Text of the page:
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Do You Have the ‘Bandwidth’ to Cope with That ‘Dumpster Fire’? We Don’t

With 850 new words and phrases — including 'mansplain' and 'welp' — Merriam-Webster seems to have all bases covered

How fast can you say “dumpster fire” (as opposed to “disaster”)?

One source has now made this informal expression more than kosher.

Here’s the example of its use in a sentence: “So while 2017 has been, by many measures, a complete dumpster fire of a year, New Yorkers can at the very least take refuge in the fact that their city is becoming an even safer place to live. — Clayton Guse”

Merriam-Webster (M-W) has been chronicling many of the language changes across our nation for 180 years — and its latest edition (from which that above example is taken) includes a rather astounding 850 new words and phrases that run the gamut. New words to thrill every dedicated linguist on the face of the earth appear across such categories as biology, economics, food, pop culture, and technology.

“The one constant of a vibrant living language is change, and English has never been more alive than it is today,” Peter Sokolowski, editor-at-large of Merriam-Webster, announced in a press release. “In this age of fast communication, and technological and scientific advances, we continuously encounter new ways of describing the world around us — and the dictionary is a record of these changes.”

M-W is less than subtle when it comes to social commentary online — and politics are no exception. On its Twitter feed, for example, it regularly features contemporary content that taps into trending hashtags or issues.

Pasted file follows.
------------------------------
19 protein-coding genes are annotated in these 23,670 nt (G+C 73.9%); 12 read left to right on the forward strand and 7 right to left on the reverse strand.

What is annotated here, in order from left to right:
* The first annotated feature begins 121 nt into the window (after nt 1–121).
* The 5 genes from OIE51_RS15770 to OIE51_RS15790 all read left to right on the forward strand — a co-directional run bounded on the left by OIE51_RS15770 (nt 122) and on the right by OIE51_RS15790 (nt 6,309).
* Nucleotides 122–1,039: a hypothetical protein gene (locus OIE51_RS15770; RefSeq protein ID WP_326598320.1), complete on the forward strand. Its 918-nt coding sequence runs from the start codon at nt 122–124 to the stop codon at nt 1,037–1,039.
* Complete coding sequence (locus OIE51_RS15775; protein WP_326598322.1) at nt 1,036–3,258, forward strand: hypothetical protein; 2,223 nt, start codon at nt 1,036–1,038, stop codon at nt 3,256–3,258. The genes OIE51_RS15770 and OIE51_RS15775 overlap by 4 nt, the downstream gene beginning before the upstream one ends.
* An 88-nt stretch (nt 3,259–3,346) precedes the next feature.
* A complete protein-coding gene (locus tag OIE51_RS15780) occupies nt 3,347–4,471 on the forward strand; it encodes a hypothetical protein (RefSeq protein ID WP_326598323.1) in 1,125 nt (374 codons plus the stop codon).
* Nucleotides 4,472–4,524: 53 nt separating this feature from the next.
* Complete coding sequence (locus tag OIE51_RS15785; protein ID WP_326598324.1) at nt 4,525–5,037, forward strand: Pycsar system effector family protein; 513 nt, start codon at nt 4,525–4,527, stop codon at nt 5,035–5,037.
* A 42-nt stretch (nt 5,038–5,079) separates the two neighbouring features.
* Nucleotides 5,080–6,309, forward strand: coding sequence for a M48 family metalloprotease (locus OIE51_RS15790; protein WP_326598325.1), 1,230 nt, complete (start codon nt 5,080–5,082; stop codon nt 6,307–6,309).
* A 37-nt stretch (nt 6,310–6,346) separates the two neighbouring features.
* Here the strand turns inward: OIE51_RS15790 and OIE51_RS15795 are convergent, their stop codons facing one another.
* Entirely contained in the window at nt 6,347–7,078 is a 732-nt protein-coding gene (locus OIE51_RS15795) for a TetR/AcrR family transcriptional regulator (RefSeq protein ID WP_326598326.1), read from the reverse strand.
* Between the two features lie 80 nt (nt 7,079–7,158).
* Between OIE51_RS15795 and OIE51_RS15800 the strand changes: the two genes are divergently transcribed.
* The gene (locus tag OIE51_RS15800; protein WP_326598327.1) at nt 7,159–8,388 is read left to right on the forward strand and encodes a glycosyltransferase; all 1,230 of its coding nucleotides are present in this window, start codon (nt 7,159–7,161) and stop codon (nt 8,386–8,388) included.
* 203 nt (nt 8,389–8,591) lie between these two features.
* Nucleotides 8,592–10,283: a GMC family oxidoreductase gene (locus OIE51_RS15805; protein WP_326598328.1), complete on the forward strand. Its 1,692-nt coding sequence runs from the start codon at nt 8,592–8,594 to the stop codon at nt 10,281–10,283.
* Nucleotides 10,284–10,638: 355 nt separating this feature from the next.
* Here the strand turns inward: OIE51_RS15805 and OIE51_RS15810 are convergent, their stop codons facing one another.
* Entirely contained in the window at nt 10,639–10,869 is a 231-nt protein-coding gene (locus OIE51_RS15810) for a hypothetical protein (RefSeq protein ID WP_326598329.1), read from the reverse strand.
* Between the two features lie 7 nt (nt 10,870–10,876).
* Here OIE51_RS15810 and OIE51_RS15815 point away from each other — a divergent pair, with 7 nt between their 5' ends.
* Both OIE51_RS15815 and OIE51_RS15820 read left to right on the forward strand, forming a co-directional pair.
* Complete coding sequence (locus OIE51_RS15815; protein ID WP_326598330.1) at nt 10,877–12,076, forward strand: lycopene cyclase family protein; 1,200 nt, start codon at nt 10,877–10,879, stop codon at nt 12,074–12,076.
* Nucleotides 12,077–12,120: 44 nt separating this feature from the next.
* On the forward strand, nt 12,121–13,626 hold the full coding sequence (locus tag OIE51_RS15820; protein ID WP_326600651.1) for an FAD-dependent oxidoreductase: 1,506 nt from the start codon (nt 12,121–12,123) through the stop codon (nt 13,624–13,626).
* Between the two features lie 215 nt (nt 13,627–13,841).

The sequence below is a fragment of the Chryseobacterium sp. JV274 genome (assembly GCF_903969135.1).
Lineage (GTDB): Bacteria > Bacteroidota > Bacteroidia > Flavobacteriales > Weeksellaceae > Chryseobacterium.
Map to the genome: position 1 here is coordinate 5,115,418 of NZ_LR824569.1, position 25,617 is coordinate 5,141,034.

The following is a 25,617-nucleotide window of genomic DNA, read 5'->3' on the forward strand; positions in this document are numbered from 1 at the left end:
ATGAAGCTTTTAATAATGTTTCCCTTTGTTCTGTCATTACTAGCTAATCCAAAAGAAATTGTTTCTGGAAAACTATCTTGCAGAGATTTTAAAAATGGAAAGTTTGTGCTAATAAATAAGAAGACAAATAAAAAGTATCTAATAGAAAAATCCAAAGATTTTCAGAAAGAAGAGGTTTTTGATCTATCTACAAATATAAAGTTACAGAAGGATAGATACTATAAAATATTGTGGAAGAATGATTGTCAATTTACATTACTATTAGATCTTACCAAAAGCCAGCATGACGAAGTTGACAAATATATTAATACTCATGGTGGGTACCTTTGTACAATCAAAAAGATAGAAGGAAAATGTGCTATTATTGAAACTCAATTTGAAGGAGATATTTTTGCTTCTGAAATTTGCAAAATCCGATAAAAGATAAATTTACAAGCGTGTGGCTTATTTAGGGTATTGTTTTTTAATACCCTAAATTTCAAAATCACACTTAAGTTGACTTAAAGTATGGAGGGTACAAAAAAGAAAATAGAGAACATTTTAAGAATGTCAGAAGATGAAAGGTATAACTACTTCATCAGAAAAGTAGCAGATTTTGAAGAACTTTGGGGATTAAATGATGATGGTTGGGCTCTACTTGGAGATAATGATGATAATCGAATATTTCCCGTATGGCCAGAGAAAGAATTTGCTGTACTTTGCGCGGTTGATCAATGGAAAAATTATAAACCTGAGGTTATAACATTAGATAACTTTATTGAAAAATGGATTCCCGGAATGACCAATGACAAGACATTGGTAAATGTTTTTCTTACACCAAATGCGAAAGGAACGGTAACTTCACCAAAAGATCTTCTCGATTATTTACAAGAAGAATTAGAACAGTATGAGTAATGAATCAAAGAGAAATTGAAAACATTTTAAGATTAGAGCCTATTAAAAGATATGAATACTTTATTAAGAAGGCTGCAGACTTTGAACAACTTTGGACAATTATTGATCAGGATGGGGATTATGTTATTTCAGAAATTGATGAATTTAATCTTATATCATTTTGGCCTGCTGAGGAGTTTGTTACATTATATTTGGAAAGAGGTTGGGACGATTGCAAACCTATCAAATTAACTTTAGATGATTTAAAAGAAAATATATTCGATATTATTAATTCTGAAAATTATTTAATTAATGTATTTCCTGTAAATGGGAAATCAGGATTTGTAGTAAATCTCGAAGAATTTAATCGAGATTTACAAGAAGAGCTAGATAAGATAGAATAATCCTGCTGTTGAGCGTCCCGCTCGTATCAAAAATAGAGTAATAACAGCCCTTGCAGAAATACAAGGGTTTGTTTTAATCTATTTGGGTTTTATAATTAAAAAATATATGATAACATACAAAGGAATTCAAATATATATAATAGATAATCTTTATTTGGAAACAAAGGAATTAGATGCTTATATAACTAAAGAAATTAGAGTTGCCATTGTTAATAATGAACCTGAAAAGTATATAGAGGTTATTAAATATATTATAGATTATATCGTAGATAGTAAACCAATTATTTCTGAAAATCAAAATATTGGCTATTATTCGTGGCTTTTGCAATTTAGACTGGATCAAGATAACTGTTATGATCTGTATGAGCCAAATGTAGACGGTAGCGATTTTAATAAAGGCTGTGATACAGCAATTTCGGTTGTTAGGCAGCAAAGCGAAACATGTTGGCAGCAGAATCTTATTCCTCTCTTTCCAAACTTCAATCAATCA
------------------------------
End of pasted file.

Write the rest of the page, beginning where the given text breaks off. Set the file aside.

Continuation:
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When White House counselor Kellyanne Conway used the phrase “alternative facts” in reference to Sean Spicer’s comments about President Donald Trump’s inauguration, for example, M-W posted this obvious snark:

So far, M-W’s additions this year have been pretty well-received, at least on social media. “Dumpster fire” appears to be among users’ favorites, but “embiggen” and “cryptocurrency” are also making an online splash. (But you’ll have to access or read the whole thing for all the new entries.)

(Embiggen loosely means enlarge, along the lines of embolden — and it’s straight out of “The Simpsons”; and cryptocurrency is a digital currency that uses encryption techniques. But we digress.)

If you’re on the couch snacking on “tzatziki,” hoping to strike it rich while mining “bitcoin” or searching for “unicorns,” Merriam-Webster will help you out with the spelling. This is especially important if you’re going to “subtweet” some shade about it, possibly to someone who tried to “mansplain” the whole concept of “cryptocurrency.”

And if you’re flat-out of emotional “bandwidth” for coping with the “dumpster fire” of the day’s news, “welp” — then maybe the best “self-care” strategy is to take a break from “hate-watching” the next season of the show you’re binge-watching.

Or “mm-hmm” what you need to do is just pack up your pet “schnoodle” and go “glamping” until you both feel better.

And for folks who might be beyond the millennial years, by the way, M-W included a handy “life hack” — and only those with “narcissistic personality disorder” would thumb their noses at it. Among the newest additions to the national lexicon is “silver alert,” or a widely publicized bulletin telling the public that an elderly person or someone with a cognitive disability has gone missing.

Anyway, these are definitely “first world problems” and not meant as “microaggressions” (oh, that’s right, those two are from last year’s word list — nvm).

Michele Blood is a Flemington, New Jersey-based freelance writer and regular contributor to LifeZette.

(photo credit, homepage image: Collegiate Dictionary with Open Book and Bookshelf, CC BY-SA 4.0, by Noah1806; photo credit, article image: Merriam-Webster Dictionaries, CC BY-SA 2.0, by Merriam-Webster)

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